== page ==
Voices From the Farm - Flock Talk, Indian Artifacts, Farewell to Tatters, The Menagerie Grows, A Scary Night

February, 1977

Kids and Pony Cart

I had bred for early lambs, so by the end of February lambing was done. I wanted to hit the early July market, as in recent years that had been the best market. There would be a slightly over 100 head of ewes and lambs on pasture. There would have been more, but I sold 25 of last years’ ewe lambs to another sheep producer, and only retained 3 for our flock.

We were growing too fast for our facilities and it made managing very difficult. For instance, there were no reliable doors on the barn, and barricade them as I might, as the barn grew more crowded during lambing, ewes would manage to get outside and lamb. It was a very cold winter, and we lost quite a few lambs because of this. The barn was badly in need of remodeling!

When Bruce was here shearing, he invited us to come and spend the day at his farm. He is an avid collector of Indian artifacts, and had two log cabins filled with them, and wanted us to see them.

One Sunday, our family, along with Aunt Merle and Uncle Buddy, went up to visit. When Uncle Buddy was young he had actually lived on the farm next to Bruce’s folks. He  recalled that he often went there and played with a small steam engine that belonged to Abner, Bruce’s father. He especially enjoyed visiting with Abner again, and we all were amazed at the artifacts.

It was a marvelous collection, something really worth seeing! Some years later, Bruce was offered quite a large amount of money for his collection by the Smithsonian Institution, but he refused the offer. The artifacts meant more to him than money. A rare quality!

In late spring I had taken Tatters to the Veterinary Hospital in La Crosse, when I noticed she had some mammary tumors. The vets thought they were benign tumors, however about a month later I saw that they were growing, and I took her back.

The vets now determined they were cancerous tumors, and suggested I put her down that day, as they said she would not live long. I told them I could not do it so quickly, I needed time to say goodbye, so I took her home. She was feeling good, and she was by my side all the time we were herding sheep in the alfalfa pasture, keeping them in a relatively small area, then taking them out. The process had to be repeated a few hours later, very time consuming but better than losing sheep to bloat.

Tatters and Sean

One day, during a herding session, I suddenly noticed that Tatters was not by my side. I looked around and saw her in the tall alfalfa beyond where the sheep were. She was jumping up to look over the top of the alfalfa as though trying to find something.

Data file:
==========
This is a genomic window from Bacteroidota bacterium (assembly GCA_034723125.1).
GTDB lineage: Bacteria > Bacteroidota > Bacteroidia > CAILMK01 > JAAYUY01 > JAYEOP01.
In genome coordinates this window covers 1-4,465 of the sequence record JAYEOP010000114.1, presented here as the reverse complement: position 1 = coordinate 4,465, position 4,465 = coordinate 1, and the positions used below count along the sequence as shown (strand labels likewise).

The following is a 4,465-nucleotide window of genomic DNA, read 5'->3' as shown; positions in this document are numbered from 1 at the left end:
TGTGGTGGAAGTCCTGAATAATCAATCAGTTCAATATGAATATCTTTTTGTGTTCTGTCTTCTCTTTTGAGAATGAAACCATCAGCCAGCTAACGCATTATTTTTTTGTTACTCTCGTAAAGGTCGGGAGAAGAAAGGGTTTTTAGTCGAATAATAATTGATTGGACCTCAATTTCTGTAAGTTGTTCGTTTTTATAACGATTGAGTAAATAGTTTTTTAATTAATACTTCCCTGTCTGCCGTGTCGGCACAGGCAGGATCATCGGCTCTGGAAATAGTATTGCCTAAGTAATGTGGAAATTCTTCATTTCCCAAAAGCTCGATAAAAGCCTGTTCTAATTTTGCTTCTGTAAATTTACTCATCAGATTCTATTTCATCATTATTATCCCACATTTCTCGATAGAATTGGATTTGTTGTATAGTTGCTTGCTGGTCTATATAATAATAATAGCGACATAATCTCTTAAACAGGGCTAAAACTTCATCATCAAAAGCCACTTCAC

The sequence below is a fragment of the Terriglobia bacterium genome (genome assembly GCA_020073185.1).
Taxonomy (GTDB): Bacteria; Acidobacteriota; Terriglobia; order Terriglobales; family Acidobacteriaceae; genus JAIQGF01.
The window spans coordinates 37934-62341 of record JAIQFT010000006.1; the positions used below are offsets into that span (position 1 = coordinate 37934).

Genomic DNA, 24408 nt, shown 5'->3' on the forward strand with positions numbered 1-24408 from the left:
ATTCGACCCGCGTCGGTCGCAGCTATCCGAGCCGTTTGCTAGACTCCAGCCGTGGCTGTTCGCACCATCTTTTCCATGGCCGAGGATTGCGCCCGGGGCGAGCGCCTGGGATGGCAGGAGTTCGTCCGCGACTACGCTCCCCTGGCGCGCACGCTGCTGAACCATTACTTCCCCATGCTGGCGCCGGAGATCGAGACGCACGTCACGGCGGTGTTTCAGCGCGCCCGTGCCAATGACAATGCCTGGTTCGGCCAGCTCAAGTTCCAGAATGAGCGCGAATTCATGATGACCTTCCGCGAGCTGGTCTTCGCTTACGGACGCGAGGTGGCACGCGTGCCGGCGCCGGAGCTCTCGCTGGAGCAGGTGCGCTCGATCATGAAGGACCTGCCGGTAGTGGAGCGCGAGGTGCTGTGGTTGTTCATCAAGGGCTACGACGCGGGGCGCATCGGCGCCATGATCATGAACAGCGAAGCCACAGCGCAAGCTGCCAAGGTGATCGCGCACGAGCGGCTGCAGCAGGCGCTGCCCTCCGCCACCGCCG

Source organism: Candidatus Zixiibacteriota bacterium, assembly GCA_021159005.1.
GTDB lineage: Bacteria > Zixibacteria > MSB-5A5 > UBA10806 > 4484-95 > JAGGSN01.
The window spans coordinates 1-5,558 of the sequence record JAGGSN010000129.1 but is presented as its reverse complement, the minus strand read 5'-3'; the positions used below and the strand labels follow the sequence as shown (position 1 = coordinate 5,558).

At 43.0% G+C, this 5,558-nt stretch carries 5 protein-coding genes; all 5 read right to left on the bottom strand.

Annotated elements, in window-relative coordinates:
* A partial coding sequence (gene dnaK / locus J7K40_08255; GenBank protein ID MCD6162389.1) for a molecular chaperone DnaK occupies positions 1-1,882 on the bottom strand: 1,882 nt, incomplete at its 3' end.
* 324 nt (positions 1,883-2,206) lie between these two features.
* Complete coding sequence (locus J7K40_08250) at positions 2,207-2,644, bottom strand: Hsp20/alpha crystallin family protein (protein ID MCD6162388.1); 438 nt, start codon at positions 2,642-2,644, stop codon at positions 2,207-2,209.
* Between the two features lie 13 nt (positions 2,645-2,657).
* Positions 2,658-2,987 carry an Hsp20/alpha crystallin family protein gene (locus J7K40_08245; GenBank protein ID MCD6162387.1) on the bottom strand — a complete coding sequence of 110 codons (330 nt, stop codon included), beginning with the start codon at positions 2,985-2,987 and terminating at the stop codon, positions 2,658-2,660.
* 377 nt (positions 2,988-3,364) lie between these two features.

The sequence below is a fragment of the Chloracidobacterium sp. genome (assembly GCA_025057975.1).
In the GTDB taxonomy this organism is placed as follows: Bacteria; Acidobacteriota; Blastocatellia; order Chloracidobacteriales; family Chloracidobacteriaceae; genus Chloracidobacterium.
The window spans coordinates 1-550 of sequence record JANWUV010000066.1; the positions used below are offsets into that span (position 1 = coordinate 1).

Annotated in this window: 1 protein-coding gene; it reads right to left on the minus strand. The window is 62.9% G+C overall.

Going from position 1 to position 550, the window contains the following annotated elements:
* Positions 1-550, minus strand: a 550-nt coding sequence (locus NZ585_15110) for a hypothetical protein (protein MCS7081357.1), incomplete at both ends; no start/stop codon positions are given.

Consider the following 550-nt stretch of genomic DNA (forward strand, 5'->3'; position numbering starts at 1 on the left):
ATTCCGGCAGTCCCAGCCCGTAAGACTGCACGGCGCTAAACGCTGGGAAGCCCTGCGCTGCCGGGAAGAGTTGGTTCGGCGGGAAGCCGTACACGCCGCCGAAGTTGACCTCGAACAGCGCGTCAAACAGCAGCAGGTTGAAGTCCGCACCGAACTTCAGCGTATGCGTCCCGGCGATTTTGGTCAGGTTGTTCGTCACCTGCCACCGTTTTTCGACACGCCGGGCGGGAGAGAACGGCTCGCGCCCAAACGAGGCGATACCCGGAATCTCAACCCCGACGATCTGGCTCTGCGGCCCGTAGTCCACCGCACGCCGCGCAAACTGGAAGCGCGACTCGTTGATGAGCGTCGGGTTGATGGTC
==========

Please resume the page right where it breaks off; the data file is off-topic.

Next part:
Then I realized she was trying to find me. She had gotten away from my side, and now was lost. Then I knew she was losing her sight, and the time was getting short. Soon she began to lose her appetite, and it was time to have her put to sleep before she had to suffer further. We went back to the hospital, and I held her as they gave her a sedative, and then when she was asleep, the final shot to stop her heart.

I drove home in tears, and we buried her under the big mulberry tree at the top of the backyard flower garden, not far far from the other pets we had lost. Now Brindy was our only dog.

Mid-summer and we were down to one dog… but, not for long! Jerry was an avid “want ad” reader, and he saw an ad for an Old English Sheepdog in our area. I had always wanted one of those!

So we made a phone call, he was still available, so the kids and I jumped in the car and went to see him. He came bounding out to meet us, and was such a big lovable clown, that we knew we were going to buy him…. but first, I asked if he was good with stock, as we had sheep.

The dogs owners said that as a matter of fact, they had sheep also, and assured us that he was very good with them. So we bought him. It didn’t occur to me at the time, that we hadn’t seen any sheep around.

So, we took him home with us, and no sooner did we open the car door, than he leaped out and took after the sheep that were grazing around the barnyard, and chased them clear around the barn twice. The lean to machine shed on the upper side of the barn had a couple boards missing on the South end, and the sheep saw this as an opportunity to escape this raving maniac, and started pouring through the opening.

Meanwhile, Lisa was at the open door at the other end of the shed, thinking she would grab that dog when he came through… but, maybe not! …the first sheep through knocked her over, and was followed by the mob of terrified sheep and a huge madly barking dog!

Now we knew why we hadn’t seen any sheep at that place, they were no doubt locked safely in the barn until the dog was gone!

What was I thinking? That was the beginning of a long struggle to try and teach Bob that he was a “guardian dog,” not a “herding dog!” But in the meantime, he could never be let loose, and had to be restrained by a very big strong chain.